The March to "Marine"
By Jim Garamone
American Forces Press Service
PARRIS ISLAND, S.C., Jan. 12, 1999 It's 3 a.m. and Marine drill instructors interrupt your beauty sleep by slamming the door to your hut and yelling for you and your teammates to get out of the rack, get your gear on and get outside -- NOW!
For the past 49 hours, you have had little sleep, little food, and you and your team have run through a physically, mentally and emotionally challenging set of events. You have been participating in the Crucible -- the culminating event of Marine Corps basic training.
Now it's almost over. By 8 a.m., your company will be on the Parade Deck of the Marine Corps Recruit Depot here, receiving the hat insignia with the symbol of the Marine Corps -- the eagle, globe and anchor. There's just one more hurdle to cross: a nine-mile road march.
At 3:45 a.m., the company assembles. Your feet and some muscles hurt, but other recruits limp into place, too. No one quits. Everyone wants to finish. The end is close enough you can almost taste it. You shoulder your backpack and weapon and clap on your Kevlar helmet. Then you check your teammates' equipment. One last slug from your canteen and you're ready.
One of the drill instructors says that at least the weather is decent, and you have to agree. There hasn't been a drop of rain during this Crucible, and the temperature has gone from the upper 40s to the mid-80s. Right now, the temperature is in the 60s. It's humid, but nothing like when you got to the South Carolina lowlands 11 weeks ago.
That, you recall, was the last time you had any individuality. Since then, you have been addressed as "recruit." You've had to begin every sentence with "Sir, this recruit would like to know ."
The company steps out at 4 a.m. The pace is fast and the "accordion effect" occurs as the 481-member formation marches. Gaps appear and recruits have to step out quicker to close them. The march becomes easier as your sore muscles stretch. You watch some poor devils, obviously with blisters, try to find a way to walk that doesn't tear at their feet.
You notice Navy corpsmen, carrying at least 50 pounds of gear, checking out recruits who seem to be having difficulty.
It's still dark. No one speaks, as if the effort might be too much. Actually, though, talking's not allowed. An hour and a little over three miles later, the formation stops. As you drop your pack, you notice sweat has soaked through everyone's BDU blouses. You've got a 10-minute break, to hit the head and drink more water. Some recruits sit on their packs and check their feet. Too soon, the drill instructors are rousting everyone.
The other platoon takes the lead this time and you really understand what the accordion effect means. Drill instructors tell you to close up. "Don't run," they yell. "Just lengthen your stride." It doesn't work. You have to break into a trot to close up the space.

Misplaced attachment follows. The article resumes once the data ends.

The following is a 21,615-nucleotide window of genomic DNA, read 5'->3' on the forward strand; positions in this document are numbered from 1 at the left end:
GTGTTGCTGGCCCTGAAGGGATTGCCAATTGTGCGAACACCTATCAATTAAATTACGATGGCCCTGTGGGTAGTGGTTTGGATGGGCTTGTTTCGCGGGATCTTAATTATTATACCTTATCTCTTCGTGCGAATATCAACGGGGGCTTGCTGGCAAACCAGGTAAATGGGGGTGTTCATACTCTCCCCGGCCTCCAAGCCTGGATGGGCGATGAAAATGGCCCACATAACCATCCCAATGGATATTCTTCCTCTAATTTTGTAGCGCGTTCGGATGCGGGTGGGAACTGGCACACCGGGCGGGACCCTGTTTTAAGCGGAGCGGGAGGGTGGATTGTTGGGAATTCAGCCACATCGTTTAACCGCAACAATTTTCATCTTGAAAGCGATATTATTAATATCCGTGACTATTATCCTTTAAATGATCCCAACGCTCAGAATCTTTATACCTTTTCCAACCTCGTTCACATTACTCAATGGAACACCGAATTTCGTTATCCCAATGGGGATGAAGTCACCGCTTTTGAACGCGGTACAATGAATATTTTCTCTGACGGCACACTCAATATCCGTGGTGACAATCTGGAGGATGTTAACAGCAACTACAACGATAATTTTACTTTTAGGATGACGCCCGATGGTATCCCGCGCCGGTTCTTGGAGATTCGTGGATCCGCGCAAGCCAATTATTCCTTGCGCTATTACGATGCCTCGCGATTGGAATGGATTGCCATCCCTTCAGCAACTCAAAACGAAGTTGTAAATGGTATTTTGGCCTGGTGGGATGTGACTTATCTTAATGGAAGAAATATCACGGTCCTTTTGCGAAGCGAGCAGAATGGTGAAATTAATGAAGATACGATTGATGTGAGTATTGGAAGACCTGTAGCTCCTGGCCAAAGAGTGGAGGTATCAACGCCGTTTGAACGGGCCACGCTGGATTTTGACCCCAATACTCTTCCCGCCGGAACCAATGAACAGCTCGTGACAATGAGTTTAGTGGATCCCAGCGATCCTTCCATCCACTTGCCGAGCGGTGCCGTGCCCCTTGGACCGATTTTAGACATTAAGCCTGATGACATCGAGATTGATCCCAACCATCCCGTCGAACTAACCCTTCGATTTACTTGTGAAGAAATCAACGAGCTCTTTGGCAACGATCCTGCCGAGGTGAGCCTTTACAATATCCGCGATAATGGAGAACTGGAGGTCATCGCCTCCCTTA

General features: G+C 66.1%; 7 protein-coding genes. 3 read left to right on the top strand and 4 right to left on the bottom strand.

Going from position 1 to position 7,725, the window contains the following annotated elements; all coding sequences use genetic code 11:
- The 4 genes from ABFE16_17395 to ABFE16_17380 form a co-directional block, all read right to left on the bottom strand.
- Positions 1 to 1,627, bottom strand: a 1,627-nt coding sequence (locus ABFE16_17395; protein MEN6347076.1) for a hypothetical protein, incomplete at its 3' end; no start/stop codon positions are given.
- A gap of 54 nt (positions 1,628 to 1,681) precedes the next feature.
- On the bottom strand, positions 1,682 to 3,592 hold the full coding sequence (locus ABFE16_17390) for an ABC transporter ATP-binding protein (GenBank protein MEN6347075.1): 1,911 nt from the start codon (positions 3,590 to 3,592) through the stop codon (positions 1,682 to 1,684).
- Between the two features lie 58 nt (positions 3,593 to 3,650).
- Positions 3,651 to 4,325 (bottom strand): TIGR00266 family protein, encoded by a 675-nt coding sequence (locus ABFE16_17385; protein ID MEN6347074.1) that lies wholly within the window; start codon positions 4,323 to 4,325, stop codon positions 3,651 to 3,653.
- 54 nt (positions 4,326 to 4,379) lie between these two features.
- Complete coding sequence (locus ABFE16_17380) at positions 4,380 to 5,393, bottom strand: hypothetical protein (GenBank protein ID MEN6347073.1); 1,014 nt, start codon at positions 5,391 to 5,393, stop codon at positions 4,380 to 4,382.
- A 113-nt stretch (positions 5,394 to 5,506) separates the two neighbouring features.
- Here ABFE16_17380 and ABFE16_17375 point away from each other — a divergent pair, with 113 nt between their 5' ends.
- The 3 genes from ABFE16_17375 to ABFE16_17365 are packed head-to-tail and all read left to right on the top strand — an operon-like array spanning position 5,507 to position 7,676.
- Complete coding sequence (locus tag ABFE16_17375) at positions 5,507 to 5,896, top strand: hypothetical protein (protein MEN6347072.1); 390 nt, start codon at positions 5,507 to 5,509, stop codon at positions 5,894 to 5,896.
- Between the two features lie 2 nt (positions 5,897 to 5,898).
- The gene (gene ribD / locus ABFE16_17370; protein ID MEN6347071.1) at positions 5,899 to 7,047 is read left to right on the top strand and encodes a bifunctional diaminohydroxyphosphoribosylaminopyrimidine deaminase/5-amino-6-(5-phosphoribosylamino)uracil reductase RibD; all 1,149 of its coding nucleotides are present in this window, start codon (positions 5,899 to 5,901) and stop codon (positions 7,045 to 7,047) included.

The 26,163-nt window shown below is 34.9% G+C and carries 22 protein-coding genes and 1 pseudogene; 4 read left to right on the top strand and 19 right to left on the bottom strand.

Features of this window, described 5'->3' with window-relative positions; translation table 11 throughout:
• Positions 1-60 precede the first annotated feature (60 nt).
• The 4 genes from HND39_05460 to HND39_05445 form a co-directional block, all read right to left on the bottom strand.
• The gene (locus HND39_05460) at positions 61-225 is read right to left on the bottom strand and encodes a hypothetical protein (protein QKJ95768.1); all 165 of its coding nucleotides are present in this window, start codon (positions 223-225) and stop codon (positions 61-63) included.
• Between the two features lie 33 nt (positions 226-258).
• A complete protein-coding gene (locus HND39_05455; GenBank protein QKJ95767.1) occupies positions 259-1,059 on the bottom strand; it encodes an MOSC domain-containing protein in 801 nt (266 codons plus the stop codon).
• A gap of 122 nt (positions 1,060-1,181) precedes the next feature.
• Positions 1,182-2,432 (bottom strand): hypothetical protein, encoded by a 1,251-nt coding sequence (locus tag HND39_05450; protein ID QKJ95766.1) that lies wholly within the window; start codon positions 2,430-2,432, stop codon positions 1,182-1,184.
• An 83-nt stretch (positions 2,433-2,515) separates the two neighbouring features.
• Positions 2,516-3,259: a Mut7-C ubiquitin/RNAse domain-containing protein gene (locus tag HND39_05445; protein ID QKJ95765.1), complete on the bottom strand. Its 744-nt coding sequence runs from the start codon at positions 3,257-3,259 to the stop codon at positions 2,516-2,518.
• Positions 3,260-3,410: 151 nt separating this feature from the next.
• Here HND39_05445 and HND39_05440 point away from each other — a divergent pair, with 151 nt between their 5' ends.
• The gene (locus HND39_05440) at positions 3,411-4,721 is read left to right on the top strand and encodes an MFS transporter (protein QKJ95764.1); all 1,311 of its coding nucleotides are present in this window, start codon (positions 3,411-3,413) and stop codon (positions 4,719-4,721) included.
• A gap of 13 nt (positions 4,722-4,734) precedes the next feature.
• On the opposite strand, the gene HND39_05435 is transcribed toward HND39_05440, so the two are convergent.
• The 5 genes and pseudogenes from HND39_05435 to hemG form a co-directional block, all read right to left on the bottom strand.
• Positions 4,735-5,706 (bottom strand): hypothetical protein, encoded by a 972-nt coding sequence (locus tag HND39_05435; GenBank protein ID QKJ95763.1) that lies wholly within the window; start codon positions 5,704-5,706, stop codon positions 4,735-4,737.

Again, there is no talking. You focus on the pack in front of you and let your mind go blank. The sky is lightening in the east and you are getting closer to end of this torture.
A little over six miles into the march, you stop again. This time, there is juice and fruit available and you realize you're going to be here for a bit. Your woodland pattern BDUs are soaked. You suck down some more water and get ready for the final stretch.
It's full light now. You look around and realize where you are: That's the gas chamber! You've marched past here a number of times. You could get back to Main Base with your eyes closed. Everyone trades a few quiet words. "You can do it!" "It's not far now," you say to each other.
The company starts out. As you march you look to the side and see the swamps of Parris Island. Birds are starting to sing and you see white cranes walking through the shallows looking for food. The sun clears the horizon as you approach Drill Sergeants Bridge. Just before getting there, the senior drill instructor starts a Jody call. You and your team pick it up.
"Hey, hey, Captain Jack,
"Meet me by the railroad track,
"With your rifle in your hand,
I want to be a killing man."
It makes it easier to march and takes your mind off those pack straps digging into your shoulders.
As you approach the base, you see two figures off to the left -- it's the base commander and sergeant major. You must really be close!
The Jody calls get louder as you reach the Parade Deck. Folks can probably hear you in Charleston!
Finally, you get the order to halt. The road march is over. You ground your packs, stack your weapons and put that heavy Kevlar helmet on top of your pack. The soft cap never felt so good.
It's 7:45 a.m. as the company forms around the half-size replica of the Marine Corps Memorial. The Felix de Weldon statue depicts the flag raising on Iwo Jima. You are called to attention and a color guard marches out and prepares to raise the flag on the sculpture. But first, the chaplain speaks a few words. He thanks God for helping you through the Crucible. He mentions all the difficulties you have surmounted, and he prays you will be worthy of the honor you are about to receive.
When he finishes, the first sergeant speaks. He tells you about the Marine Memorial and says you are about to join an elite company. The sculpture depicts real men -- four Marines and a Navy corpsman. The first sergeant tells you to never besmirch their memory.
The color guard raises the flag, and then your drill instructor begins passing out the eagle, globe and anchor. He passes you the emblem, shakes your hand and says "Good work, Marine."
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